In the watery light of a London afternoon, I peruse a rack of walking sticks. They stand as straight and shining as a boarding-school choir, their polished shafts complementing the hand-carved figurines that serve as handles: Lord Nelson's head, hares, skulls and even a parrot that brings to mind Mary Poppins' magical talking umbrella. Above my head, curiously shaped horns throw strange shadows on the whitewashed wall. "They come from some animal that's long extinct. Nobody remembers its name. The second James Smith brought most of the curios in the shop back from his travels in the 19th century."
Phil Naisbitt is the manager of James Smith & Sons. His polite, attentive service continues a tradition stretching back 192 years. Known to local cabbies fondly as "the umbrella shop", this landmark emporium is the last in London to make umbrellas on site, and is still owned by the fifth generation of the Smith family.
A staff member repairs an umbrella, left, and a cluster of wooden handles.
When this branch opened its doors in 1857 (the business started in 1830), Queen Victoria was yet to reign for another 44 years. The cobbled alleys that surrounded it were paved with dung from the horse-drawn carriages that were the city's only form of transport. Sheep with soot-stained fleeces functioned as living lawnmowers in Regent's Park. It's a far cry from the traffic-choked intersection of New Oxford Street the shop finds itself on today.
"The building was the only one on this block to survive the Blitz," says Naisbitt, leading me outside. "We didn't close during the war or in any of the recessions. The only time we've ever had to was during the coronavirus pandemic." Its mahogany and glass signage makes the shop look like a Victorian ghost that has taken a wrong turn on its way to the underworld.
A carved umbrella handle, left, and the shop's window display.
This image is cemented when I descend to the subterranean workshop where curious instruments - many dating to the 19th century - perch on wooden benches. Most of the umbrellas are made from durable nylon twill these days, as it folds well, although they still use silk on request. Naisbitt points out the bell the team rings to announce another umbrella is complete, which typically only happens around three times each day. It looks unreasonably high.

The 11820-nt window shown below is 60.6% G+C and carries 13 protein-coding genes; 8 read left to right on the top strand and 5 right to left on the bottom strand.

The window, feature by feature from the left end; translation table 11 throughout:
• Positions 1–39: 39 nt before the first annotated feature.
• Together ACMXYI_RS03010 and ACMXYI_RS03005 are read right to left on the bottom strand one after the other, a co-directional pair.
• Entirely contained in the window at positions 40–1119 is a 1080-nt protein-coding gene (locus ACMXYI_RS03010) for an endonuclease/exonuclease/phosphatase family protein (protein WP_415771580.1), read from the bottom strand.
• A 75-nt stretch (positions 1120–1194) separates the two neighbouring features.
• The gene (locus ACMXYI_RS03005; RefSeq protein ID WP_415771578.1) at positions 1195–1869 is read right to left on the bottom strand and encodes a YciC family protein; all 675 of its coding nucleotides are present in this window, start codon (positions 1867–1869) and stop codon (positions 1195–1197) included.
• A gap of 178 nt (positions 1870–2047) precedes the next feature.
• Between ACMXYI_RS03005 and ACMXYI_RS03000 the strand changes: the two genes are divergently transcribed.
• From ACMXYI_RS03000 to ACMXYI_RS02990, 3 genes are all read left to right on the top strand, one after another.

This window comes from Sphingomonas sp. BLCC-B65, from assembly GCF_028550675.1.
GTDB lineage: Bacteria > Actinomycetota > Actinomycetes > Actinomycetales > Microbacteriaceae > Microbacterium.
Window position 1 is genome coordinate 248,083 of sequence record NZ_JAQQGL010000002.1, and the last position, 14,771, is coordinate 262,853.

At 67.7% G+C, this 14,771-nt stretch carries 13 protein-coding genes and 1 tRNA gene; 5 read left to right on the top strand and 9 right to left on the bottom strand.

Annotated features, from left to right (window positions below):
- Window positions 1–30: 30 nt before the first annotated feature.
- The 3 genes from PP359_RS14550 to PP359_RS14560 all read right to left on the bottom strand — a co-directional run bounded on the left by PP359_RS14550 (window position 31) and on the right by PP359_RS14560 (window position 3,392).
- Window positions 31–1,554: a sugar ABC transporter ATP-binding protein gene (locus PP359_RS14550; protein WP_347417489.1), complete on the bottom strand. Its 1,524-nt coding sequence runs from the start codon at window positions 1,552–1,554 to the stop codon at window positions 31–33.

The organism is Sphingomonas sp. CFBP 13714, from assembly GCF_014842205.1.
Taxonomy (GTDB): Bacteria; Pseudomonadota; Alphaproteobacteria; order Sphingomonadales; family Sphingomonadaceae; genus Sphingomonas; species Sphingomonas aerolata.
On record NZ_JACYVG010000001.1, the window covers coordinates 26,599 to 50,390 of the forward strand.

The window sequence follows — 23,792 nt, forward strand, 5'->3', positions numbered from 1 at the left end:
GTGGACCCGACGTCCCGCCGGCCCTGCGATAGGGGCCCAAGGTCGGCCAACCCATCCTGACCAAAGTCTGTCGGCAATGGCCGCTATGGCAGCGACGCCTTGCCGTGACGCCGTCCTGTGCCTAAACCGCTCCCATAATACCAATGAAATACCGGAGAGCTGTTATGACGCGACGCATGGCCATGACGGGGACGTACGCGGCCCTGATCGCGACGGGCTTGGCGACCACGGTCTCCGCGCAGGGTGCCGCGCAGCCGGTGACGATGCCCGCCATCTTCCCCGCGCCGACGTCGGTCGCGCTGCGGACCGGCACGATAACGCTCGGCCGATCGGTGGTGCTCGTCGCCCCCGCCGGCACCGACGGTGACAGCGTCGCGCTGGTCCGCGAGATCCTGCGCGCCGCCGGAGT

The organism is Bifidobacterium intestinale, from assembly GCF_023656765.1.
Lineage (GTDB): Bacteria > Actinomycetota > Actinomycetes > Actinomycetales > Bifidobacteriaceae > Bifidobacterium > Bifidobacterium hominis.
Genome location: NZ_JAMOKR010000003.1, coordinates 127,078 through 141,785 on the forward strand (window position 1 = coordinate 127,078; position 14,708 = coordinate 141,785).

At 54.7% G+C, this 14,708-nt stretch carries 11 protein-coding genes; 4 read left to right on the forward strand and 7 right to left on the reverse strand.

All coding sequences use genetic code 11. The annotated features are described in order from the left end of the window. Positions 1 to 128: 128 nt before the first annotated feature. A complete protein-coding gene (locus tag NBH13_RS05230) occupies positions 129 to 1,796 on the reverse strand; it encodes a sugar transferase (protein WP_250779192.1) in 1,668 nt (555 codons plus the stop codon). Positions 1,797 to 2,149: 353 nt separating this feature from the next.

"How do they reach it?"
"With an umbrella, of course."
Back up in the shop, a mezzanine sags under the weight of ring binders - accounts are still kept by hand. A new till is one of few concessions to modernity, and I sense Naisbitt views it as a necessary evil rather than a convenience.
The shopfloor bristles with every conceivable variation on the umbrella: elegant gentleman's options with needle ends and hooked "Derby" handles; solid blackthorn umbrellas that can be cut to size while you wait, making them the perfect walking aid; canes made from materials that sound like unfamiliar sweetmeats - Indian rose, malacca, ebony.
"Parts are ordered from specialists across Europe, but we do have to keep adapting, as many have gradually gone out of business," Naisbitt explains, showing me the lightweight steel frames that earned the shop so much attention when they were introduced in 1851.
An eye-catching umbrella handle, left, and the old-school shop interior.
Lucky horseshoes hanging in various corners nod to the fact that several of the James Smiths were superstitious. Briefly, I imagine the inner turmoil they must have gone through every time a customer asked to open an umbrella inside. However, this venerable business' success has had nothing to do with luck. It has survived where all rivals have quietly faded away by maintaining the integrity of its craftsmanship. As I head back out into the chaos of New Oxford Street, I smile to myself. The fact that this still speaks in our age of mass consumerism strikes me as a major silver lining.
Discover more stories from the Craft issue here.